Is there a new Christmas star on the horizon?
I love the run up to Christmas for various reasons (mulled wine and panettone notwithstanding!) but one of the main reasons is that the skies are darker for longer, bringing out the best of British astronomy. However, in the run up to Christmas 2013 we have a special treat in store for us.
As this article is written there is a giant snowball hurtling towards us, well, the Sun. Comet C/2012 S1, more famously known as Comet ISON (International Scientific Optical Network), will reach perihelion on the 28th of November and should be observable in early December as ‘the comet of the century’!
ISON was discovered in September 2012 by two Russian scientists Vitali Nevski and Artyom Novichonok using an automated program that looks for asteroids. Many follow-up observations were made soon after and excitement about the comet grew steadily.
Comet ISON is a few km in diametre so it is not very large. The dust and water production are increasing slowly which is thought to be because ISON is a slow rotator (ref @nickastronomer).
At perihelion is will come as close as 1.6 million km from the surface of the Sun. At closest approach to the Earth it will reach 64 million km on the 26th of December so we certainly don’t need to worry about calling Bruce Willis or Elijah Wood on Boxing Day!
If ISON survives being so close to the Sun, when it passess the Earth in early December we should be able to see it during the daytime with the naked eye. If it does survive it could be visible until early January 2014.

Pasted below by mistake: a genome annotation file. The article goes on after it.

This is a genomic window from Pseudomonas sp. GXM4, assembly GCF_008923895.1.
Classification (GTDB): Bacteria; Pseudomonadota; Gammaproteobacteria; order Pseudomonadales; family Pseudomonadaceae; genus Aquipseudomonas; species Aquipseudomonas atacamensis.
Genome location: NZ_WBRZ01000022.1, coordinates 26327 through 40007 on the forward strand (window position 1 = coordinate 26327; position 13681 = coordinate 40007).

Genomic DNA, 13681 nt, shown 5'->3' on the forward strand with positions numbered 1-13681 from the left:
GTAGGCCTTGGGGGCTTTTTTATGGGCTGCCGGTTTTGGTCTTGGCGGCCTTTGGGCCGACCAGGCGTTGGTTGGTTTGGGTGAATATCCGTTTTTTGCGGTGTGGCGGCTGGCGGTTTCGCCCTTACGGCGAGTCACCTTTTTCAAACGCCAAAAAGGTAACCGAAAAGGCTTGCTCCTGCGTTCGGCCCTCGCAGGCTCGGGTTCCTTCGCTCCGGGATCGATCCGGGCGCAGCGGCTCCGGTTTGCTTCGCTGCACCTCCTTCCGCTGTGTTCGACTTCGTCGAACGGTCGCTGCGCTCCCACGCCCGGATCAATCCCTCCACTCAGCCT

Comets reside in the outer Solar System in the Oort cloud and generally have very eliptical orbits. This means that they take tens of years to revisit the Earth and during each orbit there are chances that the comet could become destroyed by being too close to the Sun.
Comets are massive dirty snowballs containing water, organic materials, ammonia and carbon. They are thought to have brought about the distruction of the dinosaurs and could have been the vehicle that brough water, or even life, to a once barren Earth.
These dirty snowballs have a nucleus that is dark due to the carbon compounds, but as the comet hurtles towards the Sun the ices begin to melt and some of the material becomes ionised. This leads to the two beautiful tails that make the comets visitble and individual. The word comet means ‘hairy star’ and comets have been observed since the early 1000s. It is even possible that the Christmas star was a comet!
ISON has been called the comet of the century as, if it survives perihelion, the comet could outshine the full moon. At the moment there is about a 50% chance that the comet will survive and give us some fantastic Christmas fairy lights so fingers, toes and anything else crossed that we all get to witness this spectacular astronomical phenomenon!
One of my favourite science ‘party tricks’ is to make a comet in a bucket. I’ve made comets in classrooms, pubs and theatres and every time I’m amazed at the Earth-bound analogy – just get in touch if you want me to come and visit!
Me on the Naked Scientists telling you how to make a comet:
A video of me making a comet: